He became like us just as we are in all things but sin, and, even though he is no sinner, he became even sin. He is able to sympathize with our weaknesses and in every respect has been tempted as we are, yet without sinning (Heb 4:15). No matter what depravity we have sunk to, we are not without hope in Christ. If we have hit bottom, he will lift us up. Even if we have died, in him we will rise again. “Let us then with confidence draw near to the throne of grace, that we may receive mercy and find grace to help in time of need” (Heb 4:16).

Sunday, December 10, 2017

Faith and Thanksgiving

When a leper under the Mosaic covenant is healed of his leprosy, he is to go and show himself to the priest, who is to examine him and certify that he is indeed free of leprosy, so that he can perform the required rituals and sacrifices at the time of his cleansing (Lev. 14).

Ten Lepers by Bill Hoover, 2013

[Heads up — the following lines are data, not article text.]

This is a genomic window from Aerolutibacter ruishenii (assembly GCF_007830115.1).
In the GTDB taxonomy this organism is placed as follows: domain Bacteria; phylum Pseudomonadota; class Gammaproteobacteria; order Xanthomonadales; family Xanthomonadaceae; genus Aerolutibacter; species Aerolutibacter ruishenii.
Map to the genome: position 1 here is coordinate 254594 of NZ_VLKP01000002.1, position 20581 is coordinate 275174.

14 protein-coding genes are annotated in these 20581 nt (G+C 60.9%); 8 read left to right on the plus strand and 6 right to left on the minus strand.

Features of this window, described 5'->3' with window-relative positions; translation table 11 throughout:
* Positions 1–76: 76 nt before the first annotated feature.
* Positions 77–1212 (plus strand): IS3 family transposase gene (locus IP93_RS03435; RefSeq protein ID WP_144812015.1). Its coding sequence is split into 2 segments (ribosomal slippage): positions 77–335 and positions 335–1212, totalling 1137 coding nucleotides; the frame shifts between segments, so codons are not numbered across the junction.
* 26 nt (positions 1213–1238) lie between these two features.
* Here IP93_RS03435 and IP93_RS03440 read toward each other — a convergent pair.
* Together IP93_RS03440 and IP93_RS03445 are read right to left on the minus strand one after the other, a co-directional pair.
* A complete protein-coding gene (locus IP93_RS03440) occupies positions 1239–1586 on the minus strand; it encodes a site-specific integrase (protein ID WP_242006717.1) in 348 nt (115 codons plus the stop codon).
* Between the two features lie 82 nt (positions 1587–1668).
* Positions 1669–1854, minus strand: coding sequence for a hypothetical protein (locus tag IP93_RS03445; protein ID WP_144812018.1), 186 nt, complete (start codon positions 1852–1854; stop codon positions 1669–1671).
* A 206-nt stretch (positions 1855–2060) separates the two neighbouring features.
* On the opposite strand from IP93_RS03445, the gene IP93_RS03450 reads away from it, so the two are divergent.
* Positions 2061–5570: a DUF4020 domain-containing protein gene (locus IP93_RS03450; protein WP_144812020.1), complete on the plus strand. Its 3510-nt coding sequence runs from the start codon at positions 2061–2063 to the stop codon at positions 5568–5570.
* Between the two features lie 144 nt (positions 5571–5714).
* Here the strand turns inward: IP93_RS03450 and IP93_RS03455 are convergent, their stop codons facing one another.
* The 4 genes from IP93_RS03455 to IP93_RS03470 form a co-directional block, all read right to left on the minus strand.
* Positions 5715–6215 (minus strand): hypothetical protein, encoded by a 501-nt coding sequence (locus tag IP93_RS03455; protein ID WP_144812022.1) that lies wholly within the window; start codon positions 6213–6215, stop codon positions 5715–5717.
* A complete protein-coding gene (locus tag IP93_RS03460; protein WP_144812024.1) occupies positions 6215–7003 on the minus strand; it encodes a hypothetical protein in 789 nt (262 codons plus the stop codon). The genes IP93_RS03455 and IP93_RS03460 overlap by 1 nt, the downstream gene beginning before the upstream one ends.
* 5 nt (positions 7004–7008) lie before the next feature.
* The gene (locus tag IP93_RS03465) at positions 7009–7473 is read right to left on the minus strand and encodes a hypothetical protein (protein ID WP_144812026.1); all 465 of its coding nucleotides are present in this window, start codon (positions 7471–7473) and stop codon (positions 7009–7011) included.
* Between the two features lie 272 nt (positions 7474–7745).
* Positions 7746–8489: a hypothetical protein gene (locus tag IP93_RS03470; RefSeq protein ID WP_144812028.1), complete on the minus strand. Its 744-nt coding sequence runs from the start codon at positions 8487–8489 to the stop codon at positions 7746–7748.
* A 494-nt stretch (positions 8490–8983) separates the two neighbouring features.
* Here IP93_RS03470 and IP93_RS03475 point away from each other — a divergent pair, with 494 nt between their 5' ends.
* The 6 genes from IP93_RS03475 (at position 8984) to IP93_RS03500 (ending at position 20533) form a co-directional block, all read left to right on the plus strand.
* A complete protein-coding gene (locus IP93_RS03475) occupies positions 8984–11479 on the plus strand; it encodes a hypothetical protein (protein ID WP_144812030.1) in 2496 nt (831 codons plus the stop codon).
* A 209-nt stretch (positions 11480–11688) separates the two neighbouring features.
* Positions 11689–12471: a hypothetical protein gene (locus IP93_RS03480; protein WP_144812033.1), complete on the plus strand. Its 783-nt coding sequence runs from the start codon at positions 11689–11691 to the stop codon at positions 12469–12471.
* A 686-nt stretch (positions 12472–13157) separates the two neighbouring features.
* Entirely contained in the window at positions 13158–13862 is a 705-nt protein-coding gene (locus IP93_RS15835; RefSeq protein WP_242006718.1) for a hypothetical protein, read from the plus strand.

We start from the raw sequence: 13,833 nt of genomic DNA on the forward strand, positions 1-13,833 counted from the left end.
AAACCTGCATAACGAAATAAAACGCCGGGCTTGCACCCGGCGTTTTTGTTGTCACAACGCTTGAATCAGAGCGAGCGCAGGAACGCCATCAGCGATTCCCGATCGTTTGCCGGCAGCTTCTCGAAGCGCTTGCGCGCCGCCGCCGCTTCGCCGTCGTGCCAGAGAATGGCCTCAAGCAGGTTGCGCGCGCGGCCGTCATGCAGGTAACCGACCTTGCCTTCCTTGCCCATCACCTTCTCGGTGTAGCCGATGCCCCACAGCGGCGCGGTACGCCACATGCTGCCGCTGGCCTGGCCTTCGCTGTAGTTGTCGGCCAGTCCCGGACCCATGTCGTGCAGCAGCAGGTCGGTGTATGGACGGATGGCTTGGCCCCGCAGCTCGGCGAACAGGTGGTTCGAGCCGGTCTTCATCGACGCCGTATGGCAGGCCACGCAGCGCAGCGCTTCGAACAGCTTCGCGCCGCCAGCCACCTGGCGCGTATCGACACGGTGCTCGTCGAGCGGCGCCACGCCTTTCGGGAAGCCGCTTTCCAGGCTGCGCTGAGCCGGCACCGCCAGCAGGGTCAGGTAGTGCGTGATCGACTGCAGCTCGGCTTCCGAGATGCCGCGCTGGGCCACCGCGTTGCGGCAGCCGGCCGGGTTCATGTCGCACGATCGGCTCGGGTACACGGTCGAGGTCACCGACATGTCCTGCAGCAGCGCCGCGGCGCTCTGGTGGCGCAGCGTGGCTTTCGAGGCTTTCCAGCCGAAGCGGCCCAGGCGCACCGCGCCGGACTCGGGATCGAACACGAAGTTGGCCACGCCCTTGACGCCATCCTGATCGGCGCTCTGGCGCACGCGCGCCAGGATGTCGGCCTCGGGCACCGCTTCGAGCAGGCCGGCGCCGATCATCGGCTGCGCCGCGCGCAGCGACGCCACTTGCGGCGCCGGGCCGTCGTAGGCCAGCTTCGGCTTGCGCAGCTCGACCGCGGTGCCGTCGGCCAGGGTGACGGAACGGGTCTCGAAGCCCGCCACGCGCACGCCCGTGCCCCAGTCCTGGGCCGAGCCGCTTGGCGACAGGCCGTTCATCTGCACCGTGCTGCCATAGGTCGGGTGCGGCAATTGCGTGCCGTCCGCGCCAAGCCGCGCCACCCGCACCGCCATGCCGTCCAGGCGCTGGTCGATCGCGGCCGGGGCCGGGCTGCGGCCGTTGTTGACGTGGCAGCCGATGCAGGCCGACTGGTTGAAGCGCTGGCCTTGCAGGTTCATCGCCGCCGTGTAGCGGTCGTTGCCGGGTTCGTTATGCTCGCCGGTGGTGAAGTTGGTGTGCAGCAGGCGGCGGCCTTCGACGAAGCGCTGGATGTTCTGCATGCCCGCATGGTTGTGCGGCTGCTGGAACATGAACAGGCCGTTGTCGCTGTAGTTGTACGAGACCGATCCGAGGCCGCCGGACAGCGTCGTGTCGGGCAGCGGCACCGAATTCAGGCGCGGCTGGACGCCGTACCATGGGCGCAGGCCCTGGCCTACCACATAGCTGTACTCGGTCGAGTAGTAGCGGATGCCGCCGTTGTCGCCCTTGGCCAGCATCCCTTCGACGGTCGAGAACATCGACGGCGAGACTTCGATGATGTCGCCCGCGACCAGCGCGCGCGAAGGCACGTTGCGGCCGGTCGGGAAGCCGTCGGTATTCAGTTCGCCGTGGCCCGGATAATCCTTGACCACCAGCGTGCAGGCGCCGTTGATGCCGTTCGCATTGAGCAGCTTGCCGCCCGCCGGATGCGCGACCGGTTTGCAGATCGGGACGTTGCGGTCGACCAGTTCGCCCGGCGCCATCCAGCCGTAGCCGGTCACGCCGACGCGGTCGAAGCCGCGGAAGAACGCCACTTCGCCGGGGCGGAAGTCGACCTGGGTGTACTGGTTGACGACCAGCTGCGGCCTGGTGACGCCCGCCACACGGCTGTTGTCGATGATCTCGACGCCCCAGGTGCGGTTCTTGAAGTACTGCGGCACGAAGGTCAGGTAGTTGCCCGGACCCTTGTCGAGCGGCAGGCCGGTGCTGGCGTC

Today, ten lepers lift up their voices and shout to Jesus from a distance, saying, "Jesus, Master, have mercy on us!" (Luke 17:13). We can identify with the lepers at this point, I think. Wounded and broken, we cry out to the Lord from a distance, repeating these same words again and again in our Liturgy: ἐλέησον ἡμᾶς – have mercy on us. Well, Jesus does not respond by simply healing them – even though that’s what he has done in the past.

This isn’t the first time that Jesus heals a leper. Once, when a leper begged of him, “Lord, if you will, you can make me clean,” Jesus simply stretched out his hand, touched him, and said, “I will; be clean,” and immediately the leprosy left him (Luke 5:12-14).